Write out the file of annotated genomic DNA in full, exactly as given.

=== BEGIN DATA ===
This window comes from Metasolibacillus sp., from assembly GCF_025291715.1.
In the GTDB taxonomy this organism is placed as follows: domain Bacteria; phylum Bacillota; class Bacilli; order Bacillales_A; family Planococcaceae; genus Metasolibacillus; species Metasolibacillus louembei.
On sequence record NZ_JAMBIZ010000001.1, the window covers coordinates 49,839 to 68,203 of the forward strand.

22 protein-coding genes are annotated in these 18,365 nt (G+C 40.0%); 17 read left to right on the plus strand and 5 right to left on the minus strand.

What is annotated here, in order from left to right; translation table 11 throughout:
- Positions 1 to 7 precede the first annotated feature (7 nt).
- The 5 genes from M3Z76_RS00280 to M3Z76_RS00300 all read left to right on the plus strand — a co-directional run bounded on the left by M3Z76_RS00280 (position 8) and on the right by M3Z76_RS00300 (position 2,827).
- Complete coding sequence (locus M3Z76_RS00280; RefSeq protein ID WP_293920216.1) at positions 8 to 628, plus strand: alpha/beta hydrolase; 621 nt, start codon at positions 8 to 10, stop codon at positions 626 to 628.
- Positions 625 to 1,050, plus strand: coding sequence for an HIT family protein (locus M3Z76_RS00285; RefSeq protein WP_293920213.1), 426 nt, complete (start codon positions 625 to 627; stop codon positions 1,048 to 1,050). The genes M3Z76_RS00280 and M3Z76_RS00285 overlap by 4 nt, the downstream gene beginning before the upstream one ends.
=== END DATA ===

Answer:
This window comes from Metasolibacillus sp., from assembly GCF_025291715.1.
In the GTDB taxonomy this organism is placed as follows: domain Bacteria; phylum Bacillota; class Bacilli; order Bacillales_A; family Planococcaceae; genus Metasolibacillus; species Metasolibacillus louembei.
On sequence record NZ_JAMBIZ010000001.1, the window covers coordinates 49,839 to 68,203 of the forward strand.

22 protein-coding genes are annotated in these 18,365 nt (G+C 40.0%); 17 read left to right on the plus strand and 5 right to left on the minus strand.

What is annotated here, in order from left to right; translation table 11 throughout:
- Positions 1 to 7 precede the first annotated feature (7 nt).
- The 5 genes from M3Z76_RS00280 to M3Z76_RS00300 all read left to right on the plus strand — a co-directional run bounded on the left by M3Z76_RS00280 (position 8) and on the right by M3Z76_RS00300 (position 2,827).
- Complete coding sequence (locus M3Z76_RS00280; RefSeq protein ID WP_293920216.1) at positions 8 to 628, plus strand: alpha/beta hydrolase; 621 nt, start codon at positions 8 to 10, stop codon at positions 626 to 628.
- Positions 625 to 1,050, plus strand: coding sequence for an HIT family protein (locus M3Z76_RS00285; RefSeq protein WP_293920213.1), 426 nt, complete (start codon positions 625 to 627; stop codon positions 1,048 to 1,050). The genes M3Z76_RS00280 and M3Z76_RS00285 overlap by 4 nt, the downstream gene beginning before the upstream one ends.